Server Distro-hopping with Docker
Linux users love to tinker. We love to experiment. We love to play. I have long been a distrohopper on my laptop, but it’s never been as easy on my home server. For my personal computer, I keep all my projects and shell config/scripts backed up with a git server, so usually all it takes to format with a new distro is to make sure to push all of those repositories upstream. But with my home server, data and configurations are strewn across the system in /etc, /var, /usr, ~, and wherever else the package maintainers decided to stick things. This makes it basically impossible to quickly backup, reformat and restore a system with a fresh installation.
That is, until containerization! Or VMs, I guess, but whatever. I’m new to this stuff, okay?
Docker all the things!
While I was experimenting with Docker for deploying a small Rails app, it occurred to me that containers would be awesome for running services on my home server. Containerization would give me better security, simplify installation and configuration, and allow me to wipe and reformat to my heart’s desire without needing to reconfigure my various services. All I would have to do is get Docker installed, and then my services will be back exactly as they were before! Furthermore, it would allow me to run Arch on my server without the fear that constant updates will bork my services.
When your application is in a container, all the files it needs to run are within the container. This means that backing up your application and all its data is a simple matter of backing up the container’s files. This would make distrohopping on the server just as easy as on a desktop!
Using host volumes
While you certainly could back up the entire container filesystem, most applications will have a few certain directories where the user data and configuration is stored. You can optimize the reload process by limiting the files you backup to just those unique to your application instance. For example, the Ghost image that’s running this blog currently stores its application data in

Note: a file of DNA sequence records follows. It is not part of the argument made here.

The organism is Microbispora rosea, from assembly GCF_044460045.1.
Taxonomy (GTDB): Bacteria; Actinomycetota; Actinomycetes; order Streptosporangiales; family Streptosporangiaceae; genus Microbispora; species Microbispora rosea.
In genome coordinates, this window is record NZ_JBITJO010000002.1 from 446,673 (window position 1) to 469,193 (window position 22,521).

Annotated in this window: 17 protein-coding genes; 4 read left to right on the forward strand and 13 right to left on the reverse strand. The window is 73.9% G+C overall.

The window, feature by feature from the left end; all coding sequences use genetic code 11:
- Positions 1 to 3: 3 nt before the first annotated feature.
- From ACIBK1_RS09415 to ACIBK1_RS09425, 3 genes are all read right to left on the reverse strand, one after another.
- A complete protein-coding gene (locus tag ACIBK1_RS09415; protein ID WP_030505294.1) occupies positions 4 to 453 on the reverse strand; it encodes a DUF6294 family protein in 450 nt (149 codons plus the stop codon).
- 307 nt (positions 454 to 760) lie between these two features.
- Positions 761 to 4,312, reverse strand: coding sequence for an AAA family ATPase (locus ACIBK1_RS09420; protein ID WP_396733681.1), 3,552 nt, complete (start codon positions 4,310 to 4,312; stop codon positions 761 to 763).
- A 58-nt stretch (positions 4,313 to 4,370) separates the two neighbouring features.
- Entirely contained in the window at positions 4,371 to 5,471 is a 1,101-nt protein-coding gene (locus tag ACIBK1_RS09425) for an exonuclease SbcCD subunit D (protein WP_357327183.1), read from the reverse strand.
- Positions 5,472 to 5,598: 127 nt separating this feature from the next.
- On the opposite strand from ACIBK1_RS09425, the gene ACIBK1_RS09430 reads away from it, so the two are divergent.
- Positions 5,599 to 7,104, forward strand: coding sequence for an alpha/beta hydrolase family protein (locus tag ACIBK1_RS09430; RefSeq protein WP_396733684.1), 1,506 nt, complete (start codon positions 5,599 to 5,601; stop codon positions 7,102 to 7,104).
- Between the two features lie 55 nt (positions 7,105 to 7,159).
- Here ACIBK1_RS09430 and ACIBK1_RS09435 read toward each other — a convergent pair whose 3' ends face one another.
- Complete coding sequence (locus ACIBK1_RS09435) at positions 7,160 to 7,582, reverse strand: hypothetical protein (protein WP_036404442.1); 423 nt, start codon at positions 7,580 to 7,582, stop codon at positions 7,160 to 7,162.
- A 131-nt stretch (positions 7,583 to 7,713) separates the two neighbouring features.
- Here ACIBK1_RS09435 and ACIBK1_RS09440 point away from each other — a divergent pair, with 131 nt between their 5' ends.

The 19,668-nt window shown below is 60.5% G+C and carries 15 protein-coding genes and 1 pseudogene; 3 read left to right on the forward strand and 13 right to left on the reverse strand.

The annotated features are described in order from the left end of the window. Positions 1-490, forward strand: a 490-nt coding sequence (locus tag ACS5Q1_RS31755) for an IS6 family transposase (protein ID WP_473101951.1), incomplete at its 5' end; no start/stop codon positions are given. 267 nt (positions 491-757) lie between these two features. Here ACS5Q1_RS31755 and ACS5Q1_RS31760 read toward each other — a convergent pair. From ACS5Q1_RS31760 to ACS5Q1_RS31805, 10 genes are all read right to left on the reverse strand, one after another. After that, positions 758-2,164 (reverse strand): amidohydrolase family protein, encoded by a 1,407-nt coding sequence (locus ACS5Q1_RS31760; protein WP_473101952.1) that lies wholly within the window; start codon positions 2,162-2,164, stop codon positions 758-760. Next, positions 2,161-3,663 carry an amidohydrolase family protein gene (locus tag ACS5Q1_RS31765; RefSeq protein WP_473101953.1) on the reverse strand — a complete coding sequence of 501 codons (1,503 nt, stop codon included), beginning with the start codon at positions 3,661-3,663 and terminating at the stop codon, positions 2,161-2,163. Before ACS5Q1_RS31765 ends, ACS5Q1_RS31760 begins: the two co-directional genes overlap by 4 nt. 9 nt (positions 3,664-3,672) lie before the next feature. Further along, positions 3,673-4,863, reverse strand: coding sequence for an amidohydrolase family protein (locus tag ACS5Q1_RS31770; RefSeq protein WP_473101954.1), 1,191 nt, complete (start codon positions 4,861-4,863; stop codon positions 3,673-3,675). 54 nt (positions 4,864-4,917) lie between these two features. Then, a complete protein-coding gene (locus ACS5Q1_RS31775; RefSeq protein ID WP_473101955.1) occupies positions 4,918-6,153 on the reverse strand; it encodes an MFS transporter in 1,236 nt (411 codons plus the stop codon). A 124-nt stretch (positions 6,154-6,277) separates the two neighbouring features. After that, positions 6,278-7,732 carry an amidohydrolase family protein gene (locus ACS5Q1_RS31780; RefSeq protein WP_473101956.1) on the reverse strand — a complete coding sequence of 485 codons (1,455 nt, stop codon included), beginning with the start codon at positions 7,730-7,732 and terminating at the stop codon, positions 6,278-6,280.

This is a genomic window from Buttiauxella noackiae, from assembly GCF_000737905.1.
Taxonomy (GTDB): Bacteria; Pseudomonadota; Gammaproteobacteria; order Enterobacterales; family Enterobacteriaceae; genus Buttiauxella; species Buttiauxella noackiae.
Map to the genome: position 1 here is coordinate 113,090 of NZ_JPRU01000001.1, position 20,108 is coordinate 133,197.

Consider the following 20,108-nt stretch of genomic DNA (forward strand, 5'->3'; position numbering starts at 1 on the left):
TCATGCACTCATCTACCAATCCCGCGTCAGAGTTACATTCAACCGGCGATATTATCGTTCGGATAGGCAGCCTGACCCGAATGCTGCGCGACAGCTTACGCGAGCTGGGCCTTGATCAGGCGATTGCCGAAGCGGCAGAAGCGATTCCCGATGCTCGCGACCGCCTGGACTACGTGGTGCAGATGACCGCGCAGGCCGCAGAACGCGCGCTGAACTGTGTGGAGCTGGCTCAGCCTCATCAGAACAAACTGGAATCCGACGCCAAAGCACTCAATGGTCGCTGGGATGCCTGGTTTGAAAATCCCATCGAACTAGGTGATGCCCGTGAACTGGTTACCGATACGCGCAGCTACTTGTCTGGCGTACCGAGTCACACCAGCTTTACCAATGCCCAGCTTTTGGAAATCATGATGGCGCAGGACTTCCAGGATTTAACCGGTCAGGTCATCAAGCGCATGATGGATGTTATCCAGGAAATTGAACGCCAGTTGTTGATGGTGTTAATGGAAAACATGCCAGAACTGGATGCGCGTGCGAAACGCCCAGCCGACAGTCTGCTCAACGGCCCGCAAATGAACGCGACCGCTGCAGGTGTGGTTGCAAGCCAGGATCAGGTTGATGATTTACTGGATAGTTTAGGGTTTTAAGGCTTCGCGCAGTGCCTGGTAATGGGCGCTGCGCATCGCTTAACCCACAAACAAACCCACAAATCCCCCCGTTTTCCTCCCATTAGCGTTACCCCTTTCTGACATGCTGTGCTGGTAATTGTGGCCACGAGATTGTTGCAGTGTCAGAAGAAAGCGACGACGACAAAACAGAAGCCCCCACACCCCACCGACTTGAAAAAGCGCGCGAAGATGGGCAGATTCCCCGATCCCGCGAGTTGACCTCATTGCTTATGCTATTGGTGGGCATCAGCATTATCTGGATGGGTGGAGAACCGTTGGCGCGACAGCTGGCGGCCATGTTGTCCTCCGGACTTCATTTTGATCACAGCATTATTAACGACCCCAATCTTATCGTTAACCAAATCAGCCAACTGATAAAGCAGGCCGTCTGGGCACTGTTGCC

/var/lib/ghost. So by linking a volume to that location in the container, you can persist your Ghost data on the host and not have to worry about the rest of the filesystem the container uses.
Keeping track of it all
It’s a pain to try to remember the full options for running each application. Fortunately,
docker-compose exists. It gives you a convenient way to configure your docker containers to run in a consistent way. I use it to link volumes, provide environment variables, and to inter-link containers (such as linking a single database container to multiple application containers).
There’s one last project that absolutely rocks for tying it all together:
nginx-proxy. This project runs nginx in a container and dynamically maintains a configuration for any Docker container running on the same host with the environment variable
VIRTUAL_HOST defined, so you don’t have to worry about what IP address or host port your container is running on. This makes spinning containers up and down a cinch.
I plan to host all of my actual configuration on GitHub sometime, but currently I have some passwords hard-coded into my docker-compose.yml files, so a polished up example will have to suffice for now. This is (more or less) how I have OwnCloud configured using MariaDB, Redis behind nginx, all inside Docker containers:
# /containers/mariadb/docker-compose.yml db: image: mariadb restart: always expose: - "3306" # exposed so I can connect to the DB from the host ports: - "3306" environment: MYSQL_ROOT_PASSWORD: ********* MYSQL_USER: my_username MYSQL_PASSWORD: ********* volumes: - ./volumes/var/lib/mysql:/var/lib/mysql
# /containers/redis/docker-compose.yml cache: image: redis restart: always ports: - "6379"
# /containers/owncloud/docker-compose.yml web: image: owncloud restart: always ports: - "80" - "443" external_links: - maria_db_1:db - redis_cache_1:redis volumes: - ./volumes/var/www/html/config:/var/www/html/config - ./volumes/var/www/html/data:/var/www/html/data - ./volumes/var/www/html/apps:/var/www/html/apps environment: VIRTUAL_HOST: my-owncloud-domain.example.com domainname: my-owncloud-domain.example.com
# /containers/nginx/docker-compose.yml proxy: image: jwilder/nginx-proxy restart: always ports: - "80:80" # bind ports 80 and 443 directly to the host - "443:443" volumes: - ./volumes/etc/nginx/vhost.d:/etc/nginx/vhost.d:ro - /var/run/docker.sock:/tmp/docker.sock:ro - /ssl/certs:/etc/nginx/certs environment: DEFAULT_HOST: my-default-domain.example.com
With those files in place, it’s a simple matter of starting up all those services with a few
docker-compose up -d commands.
I’m excited about this setup. I’m running OwnCloud, Ghost, and GitLab on my server and each one was quite easy to set up. I’m keeping my containers on a separate hard drive that I won’t format when I reinstall the OS, so I shouldn’t even need to backup and restore that data. Best of all, I’m running all of this on Arch, which as we all know is the most fun distro of them all :)